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Reducing parent stress to prevent childhood AD

New findings suggest that combining routine pediatric care with teleconsultation and email newsletters to parents appears to effectively reduce the prevalence of atopic dermatitis (AD) in infants. This difference may be due to a reduction in parental stress, the authors report.

In a paper published in JMIR Pediatric and Parenting, investigators note that mothers of infants are prone to experiencing parenting stress, which can reduce the well-being of parents and children. They also write that prior studies have reported that AD in children worsens parenting stress and that postnatal psychological problems can raise the risk of AD in children.

To investigate how effective pediatric teleconsultation might be at preventing AD in infants and reducing parenting stress in mothers, researchers in Japan recruited 318 infant-mother pairs.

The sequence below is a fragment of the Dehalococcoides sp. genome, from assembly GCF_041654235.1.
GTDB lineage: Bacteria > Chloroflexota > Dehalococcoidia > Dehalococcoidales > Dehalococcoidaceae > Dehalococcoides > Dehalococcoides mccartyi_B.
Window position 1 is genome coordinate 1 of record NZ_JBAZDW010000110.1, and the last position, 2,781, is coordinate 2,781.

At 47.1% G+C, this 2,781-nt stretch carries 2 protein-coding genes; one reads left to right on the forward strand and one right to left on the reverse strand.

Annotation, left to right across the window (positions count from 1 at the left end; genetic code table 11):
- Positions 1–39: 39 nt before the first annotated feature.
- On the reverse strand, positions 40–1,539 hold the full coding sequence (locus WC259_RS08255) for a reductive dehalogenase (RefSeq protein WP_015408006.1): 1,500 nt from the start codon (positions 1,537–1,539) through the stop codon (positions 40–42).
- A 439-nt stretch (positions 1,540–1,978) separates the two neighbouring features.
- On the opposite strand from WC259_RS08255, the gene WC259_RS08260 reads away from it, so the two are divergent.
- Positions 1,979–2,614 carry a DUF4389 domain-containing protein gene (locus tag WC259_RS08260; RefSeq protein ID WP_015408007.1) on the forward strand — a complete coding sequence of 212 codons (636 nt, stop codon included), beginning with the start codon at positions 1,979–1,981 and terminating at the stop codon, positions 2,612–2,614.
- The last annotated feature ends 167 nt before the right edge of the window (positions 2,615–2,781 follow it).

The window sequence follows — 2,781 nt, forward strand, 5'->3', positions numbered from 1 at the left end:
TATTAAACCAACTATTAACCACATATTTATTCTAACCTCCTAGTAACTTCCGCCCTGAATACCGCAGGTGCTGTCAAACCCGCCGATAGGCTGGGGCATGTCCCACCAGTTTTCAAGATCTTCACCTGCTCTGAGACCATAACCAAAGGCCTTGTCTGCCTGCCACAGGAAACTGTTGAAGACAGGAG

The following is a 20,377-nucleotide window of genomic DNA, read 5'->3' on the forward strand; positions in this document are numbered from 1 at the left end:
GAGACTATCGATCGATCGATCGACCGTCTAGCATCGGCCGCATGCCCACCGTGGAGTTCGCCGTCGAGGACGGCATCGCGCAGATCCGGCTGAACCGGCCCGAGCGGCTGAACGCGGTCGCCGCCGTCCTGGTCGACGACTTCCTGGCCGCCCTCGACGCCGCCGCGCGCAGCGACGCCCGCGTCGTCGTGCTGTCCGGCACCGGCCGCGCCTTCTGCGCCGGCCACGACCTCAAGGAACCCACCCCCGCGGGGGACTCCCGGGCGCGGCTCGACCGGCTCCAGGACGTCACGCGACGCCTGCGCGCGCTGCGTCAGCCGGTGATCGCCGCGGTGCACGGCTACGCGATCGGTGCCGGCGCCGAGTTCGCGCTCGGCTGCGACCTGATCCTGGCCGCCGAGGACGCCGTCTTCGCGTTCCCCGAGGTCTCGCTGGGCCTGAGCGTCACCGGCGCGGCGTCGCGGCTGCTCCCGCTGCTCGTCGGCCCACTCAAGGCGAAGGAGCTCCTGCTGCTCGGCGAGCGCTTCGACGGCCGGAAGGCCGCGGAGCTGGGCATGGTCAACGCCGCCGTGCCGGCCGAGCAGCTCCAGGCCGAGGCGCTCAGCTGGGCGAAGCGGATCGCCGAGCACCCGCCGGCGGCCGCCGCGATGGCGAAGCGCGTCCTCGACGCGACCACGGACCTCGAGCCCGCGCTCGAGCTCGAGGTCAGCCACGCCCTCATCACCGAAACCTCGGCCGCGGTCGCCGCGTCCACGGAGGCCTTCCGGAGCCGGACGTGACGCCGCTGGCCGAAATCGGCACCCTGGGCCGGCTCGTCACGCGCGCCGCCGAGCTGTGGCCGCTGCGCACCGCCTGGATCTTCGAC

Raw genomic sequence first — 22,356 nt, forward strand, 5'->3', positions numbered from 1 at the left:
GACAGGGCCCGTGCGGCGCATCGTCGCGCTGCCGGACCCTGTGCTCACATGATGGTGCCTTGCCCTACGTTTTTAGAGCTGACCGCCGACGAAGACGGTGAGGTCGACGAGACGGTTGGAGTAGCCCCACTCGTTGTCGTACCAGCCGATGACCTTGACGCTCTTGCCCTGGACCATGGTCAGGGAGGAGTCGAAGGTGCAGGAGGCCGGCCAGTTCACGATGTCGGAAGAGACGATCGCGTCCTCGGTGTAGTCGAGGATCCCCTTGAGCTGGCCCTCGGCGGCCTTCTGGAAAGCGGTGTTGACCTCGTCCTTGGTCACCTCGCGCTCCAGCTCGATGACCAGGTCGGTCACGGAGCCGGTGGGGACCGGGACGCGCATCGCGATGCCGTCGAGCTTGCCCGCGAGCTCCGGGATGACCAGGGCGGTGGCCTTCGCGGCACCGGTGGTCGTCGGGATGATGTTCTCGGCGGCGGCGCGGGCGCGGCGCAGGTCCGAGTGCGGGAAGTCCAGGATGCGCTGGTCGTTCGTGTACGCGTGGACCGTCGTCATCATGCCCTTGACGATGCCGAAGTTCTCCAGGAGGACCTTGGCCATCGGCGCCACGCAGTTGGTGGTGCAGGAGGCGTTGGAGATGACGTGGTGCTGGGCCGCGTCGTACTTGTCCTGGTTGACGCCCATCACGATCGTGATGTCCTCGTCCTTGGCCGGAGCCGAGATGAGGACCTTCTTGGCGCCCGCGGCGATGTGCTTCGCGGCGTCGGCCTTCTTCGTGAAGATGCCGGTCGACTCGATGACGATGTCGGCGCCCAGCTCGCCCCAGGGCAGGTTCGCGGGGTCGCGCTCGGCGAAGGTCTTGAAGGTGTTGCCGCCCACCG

The pairs were randomly assigned to either an intervention group (140 pairs) or a control group (138 pairs). All participants received routine postnatal care. Those in the intervention group had a choice to combine routine care with teleconsultation and email newsletters from the date of their registration with the study until the infant reached four months of age.

Investigators found that the prevalence of AD was significantly lower in the intervention group than in the control group at the four-month checkup (20% vs. 33%, p=0.02). However, no significant differences between the groups were observed in scores on the Parenting Stress Index-Short Form (PSI-SF) and General Health Questionnaire-12 (GHQ-12), which were used to measure parenting stress and maternal mental health.

There was a significant difference in AD prevalence between participants who used both teleconsultation services and email newsletters, those who only received email newsletters and those who used neither service (18% vs. 22% vs. 33%, respectively, p=0.048).

The authors conclude that their findings show potential for pediatric eHealth as a strategy for preventing AD.


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